Not articulating your value to the company
You’ve done good things, you know good things, you’re learning good things. However, communicating your general good-ness to potential employers isn’t a process of osmosis or telepathy.
A would-be Ribit employer recently described his disappointment about receiving the enticing response “Because I fit the criteria” to his question “Why would we hire you?”
Very few potential employers have the time to mentally slot your skills and/or experience into their job criteria. You know best what you have to offer. This means taking a few minutes to think about your skills and assets and explain clearly how they can be leveraged into the advertised role.
All the buzzwords
“I’m motivated, driven and enthusiastic”.
This kind of statement makes you stand out like this:
Simone Ridgway, Campus Talent Acquisition Manager for Commonwealth Bank recently stated during a panel presentation at UTS’s ‘Ready, Set, Grad’ event that students often feel that “If I use buzzwords, then this will get me places.” She instead advises to “choose a few things that you really believe about yourself and employers will believe it too.”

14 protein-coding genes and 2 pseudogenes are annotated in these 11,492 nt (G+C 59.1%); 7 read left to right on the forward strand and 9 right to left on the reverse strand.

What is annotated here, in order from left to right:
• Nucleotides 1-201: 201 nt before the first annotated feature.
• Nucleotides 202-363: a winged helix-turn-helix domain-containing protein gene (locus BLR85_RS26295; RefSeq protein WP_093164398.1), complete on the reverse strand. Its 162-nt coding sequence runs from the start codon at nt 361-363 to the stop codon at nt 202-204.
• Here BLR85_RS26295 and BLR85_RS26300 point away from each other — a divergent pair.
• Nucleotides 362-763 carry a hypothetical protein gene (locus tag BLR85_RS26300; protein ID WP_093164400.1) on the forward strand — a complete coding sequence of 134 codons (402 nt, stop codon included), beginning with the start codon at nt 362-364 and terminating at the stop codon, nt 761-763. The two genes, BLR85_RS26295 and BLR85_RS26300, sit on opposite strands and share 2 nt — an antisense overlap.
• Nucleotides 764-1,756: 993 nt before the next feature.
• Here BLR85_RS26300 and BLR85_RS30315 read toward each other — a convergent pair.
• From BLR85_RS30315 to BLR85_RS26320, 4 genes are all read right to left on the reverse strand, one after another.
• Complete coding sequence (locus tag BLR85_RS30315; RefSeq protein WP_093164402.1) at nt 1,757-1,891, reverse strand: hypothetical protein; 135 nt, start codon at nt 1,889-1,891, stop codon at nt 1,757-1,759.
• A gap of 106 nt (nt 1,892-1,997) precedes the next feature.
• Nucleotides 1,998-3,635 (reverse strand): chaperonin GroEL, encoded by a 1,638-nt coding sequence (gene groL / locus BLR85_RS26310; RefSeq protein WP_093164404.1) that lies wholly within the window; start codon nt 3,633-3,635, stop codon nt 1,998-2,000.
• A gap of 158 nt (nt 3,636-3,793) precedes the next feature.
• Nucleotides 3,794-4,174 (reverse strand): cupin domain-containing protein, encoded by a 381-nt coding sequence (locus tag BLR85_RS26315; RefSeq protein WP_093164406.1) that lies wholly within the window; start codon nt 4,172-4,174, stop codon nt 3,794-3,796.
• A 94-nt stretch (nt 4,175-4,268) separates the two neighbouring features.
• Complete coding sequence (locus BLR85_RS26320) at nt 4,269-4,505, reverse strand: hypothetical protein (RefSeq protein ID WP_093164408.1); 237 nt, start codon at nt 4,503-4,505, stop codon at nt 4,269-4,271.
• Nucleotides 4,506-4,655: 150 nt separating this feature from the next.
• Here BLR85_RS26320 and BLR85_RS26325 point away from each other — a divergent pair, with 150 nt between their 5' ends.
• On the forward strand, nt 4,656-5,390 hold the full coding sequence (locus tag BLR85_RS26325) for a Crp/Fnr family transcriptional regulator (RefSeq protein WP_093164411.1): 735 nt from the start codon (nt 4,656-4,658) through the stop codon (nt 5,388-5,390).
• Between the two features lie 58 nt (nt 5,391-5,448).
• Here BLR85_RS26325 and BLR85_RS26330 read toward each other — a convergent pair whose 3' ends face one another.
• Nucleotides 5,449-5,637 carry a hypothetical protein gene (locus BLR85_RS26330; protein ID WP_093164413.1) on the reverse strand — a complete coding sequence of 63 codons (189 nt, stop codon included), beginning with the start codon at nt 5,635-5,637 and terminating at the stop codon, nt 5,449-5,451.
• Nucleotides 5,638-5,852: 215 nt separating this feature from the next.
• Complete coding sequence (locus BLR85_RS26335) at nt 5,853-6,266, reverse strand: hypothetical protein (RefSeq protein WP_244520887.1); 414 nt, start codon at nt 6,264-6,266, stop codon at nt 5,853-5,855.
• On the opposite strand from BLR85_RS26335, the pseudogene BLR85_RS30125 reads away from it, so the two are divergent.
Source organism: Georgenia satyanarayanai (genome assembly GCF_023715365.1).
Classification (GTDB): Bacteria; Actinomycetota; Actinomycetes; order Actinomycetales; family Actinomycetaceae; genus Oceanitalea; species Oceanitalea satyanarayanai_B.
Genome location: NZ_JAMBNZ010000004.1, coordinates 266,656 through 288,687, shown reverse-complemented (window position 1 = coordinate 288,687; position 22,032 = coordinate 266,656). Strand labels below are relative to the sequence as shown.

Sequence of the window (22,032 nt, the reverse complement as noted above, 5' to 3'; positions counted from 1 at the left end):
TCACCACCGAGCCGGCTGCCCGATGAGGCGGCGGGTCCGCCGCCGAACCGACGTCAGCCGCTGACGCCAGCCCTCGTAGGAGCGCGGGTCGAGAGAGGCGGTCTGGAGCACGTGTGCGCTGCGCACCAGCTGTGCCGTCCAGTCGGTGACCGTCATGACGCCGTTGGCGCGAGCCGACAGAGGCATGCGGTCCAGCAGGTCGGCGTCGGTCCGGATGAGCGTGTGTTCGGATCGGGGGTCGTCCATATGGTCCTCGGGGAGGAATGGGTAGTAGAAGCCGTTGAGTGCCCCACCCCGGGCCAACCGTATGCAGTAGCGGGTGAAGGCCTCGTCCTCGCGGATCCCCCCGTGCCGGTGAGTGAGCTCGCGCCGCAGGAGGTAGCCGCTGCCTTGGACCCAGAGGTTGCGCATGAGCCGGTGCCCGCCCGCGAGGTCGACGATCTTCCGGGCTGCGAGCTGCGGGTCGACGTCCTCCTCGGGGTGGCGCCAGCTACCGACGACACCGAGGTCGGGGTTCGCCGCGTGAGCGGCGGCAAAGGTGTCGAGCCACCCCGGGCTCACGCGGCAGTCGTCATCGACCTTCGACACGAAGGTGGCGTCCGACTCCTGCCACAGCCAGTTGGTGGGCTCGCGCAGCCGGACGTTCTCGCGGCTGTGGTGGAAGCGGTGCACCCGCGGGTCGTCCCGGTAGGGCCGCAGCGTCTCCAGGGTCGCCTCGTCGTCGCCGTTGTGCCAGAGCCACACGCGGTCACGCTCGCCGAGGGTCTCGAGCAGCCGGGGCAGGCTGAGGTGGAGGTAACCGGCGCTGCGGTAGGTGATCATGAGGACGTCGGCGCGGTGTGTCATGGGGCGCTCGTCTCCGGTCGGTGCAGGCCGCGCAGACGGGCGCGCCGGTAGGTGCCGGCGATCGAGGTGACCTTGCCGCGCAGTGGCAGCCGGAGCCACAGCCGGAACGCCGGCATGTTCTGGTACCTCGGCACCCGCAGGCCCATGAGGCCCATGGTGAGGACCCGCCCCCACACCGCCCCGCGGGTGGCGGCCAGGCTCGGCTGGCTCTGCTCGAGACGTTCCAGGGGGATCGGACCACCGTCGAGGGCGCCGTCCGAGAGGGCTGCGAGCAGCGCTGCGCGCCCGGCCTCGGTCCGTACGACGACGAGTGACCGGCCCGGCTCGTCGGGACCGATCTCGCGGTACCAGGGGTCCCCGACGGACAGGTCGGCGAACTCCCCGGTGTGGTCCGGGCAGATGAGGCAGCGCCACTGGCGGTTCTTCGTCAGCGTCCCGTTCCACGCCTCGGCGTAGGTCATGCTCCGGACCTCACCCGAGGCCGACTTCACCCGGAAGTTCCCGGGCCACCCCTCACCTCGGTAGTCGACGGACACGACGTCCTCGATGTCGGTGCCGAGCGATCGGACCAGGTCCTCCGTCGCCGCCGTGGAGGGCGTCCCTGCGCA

Vague questions which require long responses
If you’ve got specific questions about the role, it’s great to get in touch and speak with the recruiter or company representative. It might even make them realise that revisions need to be made to the job description.
Avoid contacting the company for the sake of trying to get noticed. The question “Can you tell me more about the job?” is frustrating and doesn’t offer the recruiter much of a starting point for the response. Are you asking whether the company organises a pyjama day once a year? Or questioning the depth of experience required for a specific skill set?
A potential employer will want to be able to assist you quickly, and not have to spend time trying to second guess what you really need to know.
Cover image: Wrong Way Go Back by Johnny Jet / CC BY